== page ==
The Pioneer Cabin Tree, a California landmark loved by tourists for decades, has been toppled by wind.
A giant sequoia, the huge tree was 150 feet tall. The cutout in its trunk was wide enough to drive cars through and, over the years, many cars did pass under the tree.
Eventually California authorities closed access to cars, but in recent years there has been a hiking trail that leads to it and visitors could still stand in the cutout.
Located in Calaveras Big Trees State Park, the Pioneer Cabin Tree – also known as the Tunnel Tree – was estimated to be over 1,000 years old. The large hole in its trunk was carved by owners of the land on which it grew in 1880.
A report in the San Francisco Chronicle explained that there is no way to be sure of the reason why the Tunnel Tree could not withstand the storm that has hit the Golden State in recent days. That storm, the worst in at least a decade, flooded Calaveras Big Trees State Park. The Chronicle explained that the Tunnel Tree’s shallow root system, typical for a sequoia, was likely a factor.
Giant sequoias (Sequoiadendron giganteum), also known as redwoods, are the world’s largest organisms by volume. They can grow to a height of 85 meters and have been known to live for more than 3,500 years.
Now that the Pioneer Cabin Tree has fallen, there are no longer any known living sequoia trees with tunnels through their trunks.
NOAA’s new weather satellite reaches geostationary orbit; promises improvement in weather forecasting
The nation’s most advanced weather satellite has reached geostationary orbit and will soon begin helping the National Oceanic & Atmospheric Administration improve weather forecasting.
Capable of imaging the entire western hemisphere of Earth every 15 minutes and the continental United States every five minutes, GOES-16 is expected to improve NOAA’s ability to predict and track thunderstorms, tornadoes, and hurricanes and anticipate solar activity that can impact human activities on Earth.
“The next generation of weather satellites is finally here,” NOAA administrator Kathryn Sullivan said in a statement released after the satellite was launched Nov. 19. “GOES-R is one of the most sophisticated Earth-observing platforms ever devised.”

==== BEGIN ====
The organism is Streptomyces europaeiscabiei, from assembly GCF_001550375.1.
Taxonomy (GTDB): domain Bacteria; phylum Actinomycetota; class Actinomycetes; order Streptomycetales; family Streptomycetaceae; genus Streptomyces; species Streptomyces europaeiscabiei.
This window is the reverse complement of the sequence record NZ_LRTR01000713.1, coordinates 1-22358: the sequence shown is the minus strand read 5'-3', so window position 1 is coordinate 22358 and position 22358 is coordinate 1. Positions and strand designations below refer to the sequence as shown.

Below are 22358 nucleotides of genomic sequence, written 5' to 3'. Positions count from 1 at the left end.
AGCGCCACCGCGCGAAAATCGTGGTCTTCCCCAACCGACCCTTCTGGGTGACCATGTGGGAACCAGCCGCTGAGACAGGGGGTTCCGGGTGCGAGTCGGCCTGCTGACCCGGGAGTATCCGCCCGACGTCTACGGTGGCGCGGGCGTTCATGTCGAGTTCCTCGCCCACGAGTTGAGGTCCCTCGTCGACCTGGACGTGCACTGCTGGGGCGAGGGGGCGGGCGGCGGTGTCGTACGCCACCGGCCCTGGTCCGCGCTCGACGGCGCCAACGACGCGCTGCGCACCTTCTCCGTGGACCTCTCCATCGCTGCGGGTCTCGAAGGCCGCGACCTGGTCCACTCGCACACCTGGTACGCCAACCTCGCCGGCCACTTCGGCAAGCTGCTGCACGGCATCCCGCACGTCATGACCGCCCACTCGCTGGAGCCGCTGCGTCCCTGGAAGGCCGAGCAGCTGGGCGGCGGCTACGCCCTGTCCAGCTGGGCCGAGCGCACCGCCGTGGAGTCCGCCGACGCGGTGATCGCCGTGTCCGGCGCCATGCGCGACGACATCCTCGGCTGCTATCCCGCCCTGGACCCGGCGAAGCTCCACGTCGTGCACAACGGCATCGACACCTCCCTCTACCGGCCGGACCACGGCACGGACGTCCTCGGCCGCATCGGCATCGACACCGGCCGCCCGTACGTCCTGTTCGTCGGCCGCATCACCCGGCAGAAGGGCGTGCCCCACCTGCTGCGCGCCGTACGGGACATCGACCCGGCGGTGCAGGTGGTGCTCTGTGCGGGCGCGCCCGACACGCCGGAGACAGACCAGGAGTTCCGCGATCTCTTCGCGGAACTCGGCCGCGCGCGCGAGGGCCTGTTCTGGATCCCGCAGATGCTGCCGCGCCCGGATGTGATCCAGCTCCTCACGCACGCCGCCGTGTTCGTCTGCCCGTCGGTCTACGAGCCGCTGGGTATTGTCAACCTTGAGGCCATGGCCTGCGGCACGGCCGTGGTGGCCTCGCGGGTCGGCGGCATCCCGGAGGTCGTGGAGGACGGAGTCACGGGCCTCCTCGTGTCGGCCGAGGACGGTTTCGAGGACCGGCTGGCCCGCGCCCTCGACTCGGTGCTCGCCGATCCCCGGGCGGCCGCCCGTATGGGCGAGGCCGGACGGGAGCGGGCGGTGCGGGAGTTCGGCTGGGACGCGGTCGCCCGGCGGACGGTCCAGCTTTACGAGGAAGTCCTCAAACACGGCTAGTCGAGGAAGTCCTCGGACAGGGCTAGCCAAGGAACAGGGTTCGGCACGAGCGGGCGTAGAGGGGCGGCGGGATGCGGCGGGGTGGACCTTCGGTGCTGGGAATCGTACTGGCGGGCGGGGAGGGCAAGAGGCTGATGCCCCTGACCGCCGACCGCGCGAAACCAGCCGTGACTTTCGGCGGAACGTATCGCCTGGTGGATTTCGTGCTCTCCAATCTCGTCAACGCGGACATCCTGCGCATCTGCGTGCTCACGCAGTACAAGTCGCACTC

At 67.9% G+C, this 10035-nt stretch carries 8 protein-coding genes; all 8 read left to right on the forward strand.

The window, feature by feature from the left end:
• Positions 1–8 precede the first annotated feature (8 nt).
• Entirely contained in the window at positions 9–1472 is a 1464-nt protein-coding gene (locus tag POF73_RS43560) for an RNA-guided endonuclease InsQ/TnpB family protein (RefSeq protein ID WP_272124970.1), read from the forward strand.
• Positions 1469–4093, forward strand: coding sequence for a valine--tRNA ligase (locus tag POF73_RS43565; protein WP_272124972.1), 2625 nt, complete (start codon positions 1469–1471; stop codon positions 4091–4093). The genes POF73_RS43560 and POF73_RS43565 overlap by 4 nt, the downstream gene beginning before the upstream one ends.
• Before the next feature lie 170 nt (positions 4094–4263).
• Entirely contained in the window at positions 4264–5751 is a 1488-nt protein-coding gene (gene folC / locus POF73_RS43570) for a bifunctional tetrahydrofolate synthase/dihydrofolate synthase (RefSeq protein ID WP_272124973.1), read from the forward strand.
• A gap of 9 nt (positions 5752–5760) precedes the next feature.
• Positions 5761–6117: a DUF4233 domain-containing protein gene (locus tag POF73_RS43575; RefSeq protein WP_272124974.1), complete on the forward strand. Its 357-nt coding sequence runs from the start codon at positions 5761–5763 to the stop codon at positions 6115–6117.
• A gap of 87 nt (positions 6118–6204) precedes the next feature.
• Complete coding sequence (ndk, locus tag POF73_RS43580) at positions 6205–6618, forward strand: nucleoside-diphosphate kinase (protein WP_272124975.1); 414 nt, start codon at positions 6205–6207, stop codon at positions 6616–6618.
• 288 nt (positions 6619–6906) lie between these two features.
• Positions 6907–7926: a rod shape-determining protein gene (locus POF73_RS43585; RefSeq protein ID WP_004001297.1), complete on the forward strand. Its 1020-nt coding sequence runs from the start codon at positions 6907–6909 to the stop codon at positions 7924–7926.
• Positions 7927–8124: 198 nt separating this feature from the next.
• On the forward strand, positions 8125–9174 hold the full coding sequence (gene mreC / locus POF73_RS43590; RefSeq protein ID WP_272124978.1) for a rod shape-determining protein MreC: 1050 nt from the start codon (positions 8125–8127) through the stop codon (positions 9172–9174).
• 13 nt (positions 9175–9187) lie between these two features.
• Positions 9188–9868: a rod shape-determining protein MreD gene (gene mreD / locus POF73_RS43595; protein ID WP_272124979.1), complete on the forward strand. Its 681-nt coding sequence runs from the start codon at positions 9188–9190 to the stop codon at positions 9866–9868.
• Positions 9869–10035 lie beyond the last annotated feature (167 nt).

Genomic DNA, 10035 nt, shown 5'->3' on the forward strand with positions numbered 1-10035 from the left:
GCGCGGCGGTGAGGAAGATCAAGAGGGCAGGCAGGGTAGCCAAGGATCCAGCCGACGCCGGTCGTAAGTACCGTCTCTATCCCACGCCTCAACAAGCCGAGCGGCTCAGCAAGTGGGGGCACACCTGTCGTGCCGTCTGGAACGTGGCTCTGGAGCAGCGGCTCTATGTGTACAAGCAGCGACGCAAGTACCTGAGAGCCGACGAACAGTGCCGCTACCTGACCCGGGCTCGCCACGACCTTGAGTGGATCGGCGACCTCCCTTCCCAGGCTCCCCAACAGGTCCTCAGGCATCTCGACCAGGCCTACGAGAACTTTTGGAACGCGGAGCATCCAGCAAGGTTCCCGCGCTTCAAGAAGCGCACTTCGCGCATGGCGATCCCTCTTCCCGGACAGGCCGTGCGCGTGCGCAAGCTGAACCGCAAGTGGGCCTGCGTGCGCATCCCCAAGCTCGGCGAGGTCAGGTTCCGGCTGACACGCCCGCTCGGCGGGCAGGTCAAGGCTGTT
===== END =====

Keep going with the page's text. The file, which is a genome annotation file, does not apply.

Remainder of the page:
Sullivan was referring to the generic name for the series of satellites to be launched in the next several years, of which GOES-16 is the first.
The key to GOES-16’s likely impact on meteorology is the satellite’s Advanced Baseline Imager (ABI).
Basically a sophisticated photography instrument, ABI will observe Earth across 16 bands of the electromagnetic spectrum. That is an improvement from weather satellites currently in orbit, which can only make use of five spectral bands.
ABI will also provide a four-fold increase in image resolution and transmit data back to Earth five times faster than is possible with current satellites.
GOES-16 is also equipped with a device that permits the mapping of lightning. The Geostationary Lightning Mapper detects short duration changes in near-infrared radiation, which indicates the presence of atmospheric electrical activity. GLM will operate over North America and South America and the marine areas immediately adjacent to those continents.
A device on the satellite known as Extreme Ultraviolet and X-Ray Irradiance Sensors will detect solar flares, which will in turn assist ground-based agencies in preserving communication and navigation capability when the flares occur.
Another instrument, the Solar Ultraviolet Imager, will allow for observation of other solar activity such as coronal holes and coronal mass ejections. These events can subject satellites and even the International Space Station to risks of increased radiation and disrupt Earth-based communications, navigation, and transmission of electricity.
The GOES-16 satellite is powered by a solar array.
Clifford F. Mass, a professor of atmospheric sciences at the University of Washington in Seattle, said that the potential of the GOES-16 satellite to improve accuracy of forecasts is significant. He explained that the challenge will be to make the most optimal use of the data it provides.
“How do you use the sensor information to create a physically consistent three-dimensional simulation of the atmosphere? That’s something that can be worked on.”
Weather satellites have been crucial to meteorology since the first, TIROS-1, was launched by NASA on April 1, 1960. Since then countries including China, India, Japan, and Russia have joined the United States in building an extensive network of weather satellites in orbit.
Geostationary weather satellites, which permit constant observation of large areas on Earth’s surface, premiered in December 1966 when ATS-1 was sent skyward. In the 1970s NOAA began deployment of the GOES series of satellites, which work in pairs to observe atmospheric conditions from the west coast of Africa to the western Pacific Ocean.